The prostate gland produces and secretes alkaline fluid to protect sperm integrity. The prostate is tiny – about the size of a walnut. It is located just below the bladder, in front of the rectum, and wrapped around the urethra. An increase in prostate size can disrupt the flow of urine and impact ejaculation. There is no self-examination for prostate health, so people who have prostates should talk to their health care providers and get regular check-ups, especially if there is any family history.
While there’s no magic bullet for improving prostate health, there is sound research to suggest that some supplements can be good for your prostate health. If your prostate health is a concern for you, you should talk to your doctor about whether supplements can be part of the solution.
When it comes to vitamins and supplements that boost prostate health, there’s quite a list to choose from. The thing is, not all of these vitamins and supplements have been researched equally for their impact on prostate health. Still, the list below is a good place to start. Always work with your healthcare provider to determine what’s best for your health.
Vitamin D is an essential fat-soluble nutrient that is associated with benefits like improved immune health, bone health, and overall well-being. The prostate gland has receptors for vitamin D so it may be important for prostate health. Research findings suggest there may be a link between lack of sun exposure or vitamin D deficiency and the potential for prostate issues. Aiming for an adequate vitamin D status should be a priority for all ages to support prostate and overall wellness.
Dairy-derived calcium has long been a concern when it comes to prostate health. However, long-term research shows that high phosphate intake, which is found in dairy products and many other foods, has a stronger association for negative effects. Ultra-high calcium intakes may also have downsides for prostate health, but when consumed in moderation, it supports other aspects of health, like healthy bones and teeth. The recommended dietary allowance (RDA) for calcium is 1,000 mg per day for adults born male up through age 70. It increases to 1,200 mg per day for 71 and older. Long-term studies have shown that calcium intakes above 2,000 mg per day may have negative effects.
Beta-sitosterol is an herbal supplement that contains sitosterols, one of the main subcomponents of a group of plant sterols known as phytosterols. Sitosterols are very similar in composition to cholesterol and have antioxidant properties. They can be found in rice bran, wheat germ, peanuts, corn oil, olive oil, walnuts, raw almonds, avocados, and soybeans. High levels are also found in botanicals such as saw palmetto, ryegrass pollen, pygeum, and stinging nettles, which have been studied for potential benefits for prostate health.
A Cochrane review found that beta-sitosterol can support bladder health and urinary flow, but does not really have a direct impact on the prostate.
Ryegrass pollen is made by microbial digestion of pollen, leaving an extract that is rich in nutrients. Ryegrass pollen contains 21 amino acids in addition to enzymes, sterols, trace elements, vitamins, and alpha-linoleic acid. Researchers are not fully sure how it works, but it is likely that it supports bladder health by supporting normal relaxation of the urethra and other urogenital muscles. Ryegrass pollen may also support healthy zinc status, which is a nutrient that is vital for prostate health. Human clinical trials are lacking in ryegrass pollen. An older Cochrane review concluded that it’s generally safe and may be effective for supporting overall urological health. Always check with your doctor before starting supplements to support prostate or bladder wellness, since they may interact with other supplements, medicines, or health conditions.
Saw palmetto is a dietary supplement made from the Serenoa repens fruit native to Florida. The palmetto plant was originally used by indigenous people in North America to help with a number of ailments including indigestion, respiratory, sleep support, and urinary issues.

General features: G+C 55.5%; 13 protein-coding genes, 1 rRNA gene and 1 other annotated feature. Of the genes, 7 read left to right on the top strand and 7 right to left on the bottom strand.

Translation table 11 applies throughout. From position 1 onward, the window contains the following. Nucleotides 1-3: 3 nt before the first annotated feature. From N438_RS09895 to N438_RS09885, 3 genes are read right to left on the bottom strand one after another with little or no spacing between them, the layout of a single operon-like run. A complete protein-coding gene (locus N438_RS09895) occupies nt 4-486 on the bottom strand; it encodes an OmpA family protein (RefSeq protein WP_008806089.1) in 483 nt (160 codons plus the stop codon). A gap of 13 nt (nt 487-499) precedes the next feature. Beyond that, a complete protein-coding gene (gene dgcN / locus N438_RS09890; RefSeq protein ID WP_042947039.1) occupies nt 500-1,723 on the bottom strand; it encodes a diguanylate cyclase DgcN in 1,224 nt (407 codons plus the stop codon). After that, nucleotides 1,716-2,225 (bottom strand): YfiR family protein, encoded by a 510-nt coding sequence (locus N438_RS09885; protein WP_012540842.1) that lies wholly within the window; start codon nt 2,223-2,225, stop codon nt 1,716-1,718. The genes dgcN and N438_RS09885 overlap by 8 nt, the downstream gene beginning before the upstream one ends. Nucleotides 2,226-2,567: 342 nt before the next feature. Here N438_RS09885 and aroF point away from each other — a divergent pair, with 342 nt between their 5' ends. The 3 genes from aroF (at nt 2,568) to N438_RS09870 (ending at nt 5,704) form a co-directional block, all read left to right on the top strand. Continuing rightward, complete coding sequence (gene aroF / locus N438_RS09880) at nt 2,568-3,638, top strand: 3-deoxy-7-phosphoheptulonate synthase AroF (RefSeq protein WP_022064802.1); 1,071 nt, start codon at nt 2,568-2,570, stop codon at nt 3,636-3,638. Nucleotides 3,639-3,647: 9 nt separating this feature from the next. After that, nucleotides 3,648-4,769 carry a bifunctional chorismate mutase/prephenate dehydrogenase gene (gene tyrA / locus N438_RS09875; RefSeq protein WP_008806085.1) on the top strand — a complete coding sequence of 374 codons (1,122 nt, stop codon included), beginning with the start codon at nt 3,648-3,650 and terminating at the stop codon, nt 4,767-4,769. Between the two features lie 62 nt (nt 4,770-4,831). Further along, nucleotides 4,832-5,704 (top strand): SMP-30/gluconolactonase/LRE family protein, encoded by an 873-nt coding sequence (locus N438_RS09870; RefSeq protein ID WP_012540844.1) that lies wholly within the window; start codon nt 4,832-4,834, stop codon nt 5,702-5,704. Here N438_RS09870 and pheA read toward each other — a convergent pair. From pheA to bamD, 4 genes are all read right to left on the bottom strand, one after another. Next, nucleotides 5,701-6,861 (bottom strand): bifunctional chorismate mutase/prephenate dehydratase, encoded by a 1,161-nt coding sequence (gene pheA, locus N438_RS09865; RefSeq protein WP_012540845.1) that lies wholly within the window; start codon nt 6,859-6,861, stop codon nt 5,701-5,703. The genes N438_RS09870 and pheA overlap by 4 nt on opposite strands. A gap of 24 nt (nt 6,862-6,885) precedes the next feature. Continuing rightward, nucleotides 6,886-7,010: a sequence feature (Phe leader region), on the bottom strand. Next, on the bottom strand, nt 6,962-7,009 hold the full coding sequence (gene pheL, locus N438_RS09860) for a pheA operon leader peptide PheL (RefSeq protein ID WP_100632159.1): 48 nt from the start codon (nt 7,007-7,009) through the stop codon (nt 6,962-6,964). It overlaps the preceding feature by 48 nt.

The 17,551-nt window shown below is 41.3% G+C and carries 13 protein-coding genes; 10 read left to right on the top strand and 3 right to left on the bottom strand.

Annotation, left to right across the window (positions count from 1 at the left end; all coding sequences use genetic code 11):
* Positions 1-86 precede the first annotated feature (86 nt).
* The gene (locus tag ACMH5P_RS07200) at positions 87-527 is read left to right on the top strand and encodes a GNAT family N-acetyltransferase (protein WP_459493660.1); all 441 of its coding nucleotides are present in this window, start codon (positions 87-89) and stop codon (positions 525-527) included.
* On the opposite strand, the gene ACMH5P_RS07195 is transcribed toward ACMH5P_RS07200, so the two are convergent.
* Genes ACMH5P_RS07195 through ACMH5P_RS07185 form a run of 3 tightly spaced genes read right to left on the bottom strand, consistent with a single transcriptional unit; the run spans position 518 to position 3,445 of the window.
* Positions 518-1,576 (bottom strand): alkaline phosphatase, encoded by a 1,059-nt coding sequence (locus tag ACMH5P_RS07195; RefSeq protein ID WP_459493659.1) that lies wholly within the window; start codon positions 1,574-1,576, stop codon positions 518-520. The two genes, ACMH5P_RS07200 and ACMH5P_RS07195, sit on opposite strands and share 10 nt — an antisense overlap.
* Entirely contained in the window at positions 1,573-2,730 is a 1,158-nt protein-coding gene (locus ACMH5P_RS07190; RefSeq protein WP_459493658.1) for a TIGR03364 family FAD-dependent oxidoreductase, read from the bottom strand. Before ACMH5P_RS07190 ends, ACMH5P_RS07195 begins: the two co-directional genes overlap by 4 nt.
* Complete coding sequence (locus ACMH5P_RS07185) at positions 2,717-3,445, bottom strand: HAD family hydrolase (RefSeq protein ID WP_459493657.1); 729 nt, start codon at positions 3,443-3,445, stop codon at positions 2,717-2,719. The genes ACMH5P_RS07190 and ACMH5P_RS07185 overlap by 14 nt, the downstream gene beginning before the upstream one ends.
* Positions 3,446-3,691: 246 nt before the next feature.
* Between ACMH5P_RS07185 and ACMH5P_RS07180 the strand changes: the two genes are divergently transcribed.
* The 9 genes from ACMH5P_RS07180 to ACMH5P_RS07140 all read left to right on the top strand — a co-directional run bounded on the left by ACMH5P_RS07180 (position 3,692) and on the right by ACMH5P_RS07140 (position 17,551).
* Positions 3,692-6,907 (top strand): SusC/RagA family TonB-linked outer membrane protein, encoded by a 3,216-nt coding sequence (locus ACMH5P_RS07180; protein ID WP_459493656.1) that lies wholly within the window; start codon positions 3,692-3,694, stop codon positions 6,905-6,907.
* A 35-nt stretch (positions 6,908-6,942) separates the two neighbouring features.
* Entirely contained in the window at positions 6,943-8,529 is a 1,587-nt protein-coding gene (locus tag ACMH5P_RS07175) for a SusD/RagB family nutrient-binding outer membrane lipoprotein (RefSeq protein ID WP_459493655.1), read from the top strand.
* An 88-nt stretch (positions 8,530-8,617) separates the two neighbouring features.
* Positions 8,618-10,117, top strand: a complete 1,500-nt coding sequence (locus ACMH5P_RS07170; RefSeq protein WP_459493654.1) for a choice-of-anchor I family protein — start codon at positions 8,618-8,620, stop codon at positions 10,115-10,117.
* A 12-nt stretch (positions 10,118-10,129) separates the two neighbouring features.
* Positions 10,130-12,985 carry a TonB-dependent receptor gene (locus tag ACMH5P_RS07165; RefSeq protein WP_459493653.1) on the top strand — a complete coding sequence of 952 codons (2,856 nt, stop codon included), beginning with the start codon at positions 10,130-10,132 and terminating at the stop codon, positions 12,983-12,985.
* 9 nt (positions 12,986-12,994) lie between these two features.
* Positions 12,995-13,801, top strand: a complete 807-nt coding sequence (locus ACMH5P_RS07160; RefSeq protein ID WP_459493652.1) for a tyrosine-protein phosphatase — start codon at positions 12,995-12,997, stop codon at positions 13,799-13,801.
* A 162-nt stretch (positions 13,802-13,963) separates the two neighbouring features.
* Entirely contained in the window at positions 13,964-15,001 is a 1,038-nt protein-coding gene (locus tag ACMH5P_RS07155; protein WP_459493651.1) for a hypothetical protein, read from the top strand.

Saw palmetto is often recommended to support prostate health and urinary function. It has also been promoted as a libido booster and fertility aid. Unfortunately, clinical evidence does not support the nature of all the claims. While saw palmetto may have some potential benefits, including properties that support healthy cellular, hormone, and immune system responses, studies demonstrate mixed results. This is likely because there’s not a standardized formula. Here’s what we know:
While saw palmetto has mixed levels of performance in clinical studies, it does tend to outperform placebo. More research is needed to determine the best formulation, as well as the specific mechanisms. Saw palmetto is generally considered to be safe, and while it is not likely to cause major interactions, you should still consult a healthcare professional before supplementing with this or anything else.
Selenium is an essential mineral that plays an important role in thyroid function, metabolism,. It also boosts your immune system and has been reported to help with age-related cognitive decline.
There’s not much research directly linking selenium to prostate health. However, epidemiological studies that look at potential associations between specific nutrients and health conditions in large groups of people definitely show that those who eat more selenium have better overall health. This includes overall urinary, prostate, and bladder health in people born male.
The best dietary sources of selenium are oysters, fatty fish, shellfish, Brazil nuts, walnuts, chicken breasts, and mushrooms. The body only needs a small amount of selenium, which can usually be attained with a healthy, varied diet. If you intend to supplement, it is important to be aware of the possibility of overconsumption. As always, check with your healthcare provider first.
Green tea extract is made from the leaves of Camellia sinensis, the common kind of tea leaves that are consumed by many people every day. Green tea extract is rich in polyphenols known as catechins, which exhibit antioxidant-like properties. Many studies have investigated the potential benefits of green tea extract. Some case-control studies have found slight, but not statistically significant, benefits for prostate health. Others have shown more clear benefits.
Prospective studies have demonstrated more promising results for green tea extract, although meta-analyses aren’t able to demonstrate a strong conclusion. Overall, green tea, and green tea extract supplements, may broadly support urinary, bladder, and prostate health, but there’s not a direct way to know how much. It’s likely that the differences come down to genetics, other health factors, and the strength and type of green tea extract formulation, but only larger studies will be able to determine this for sure.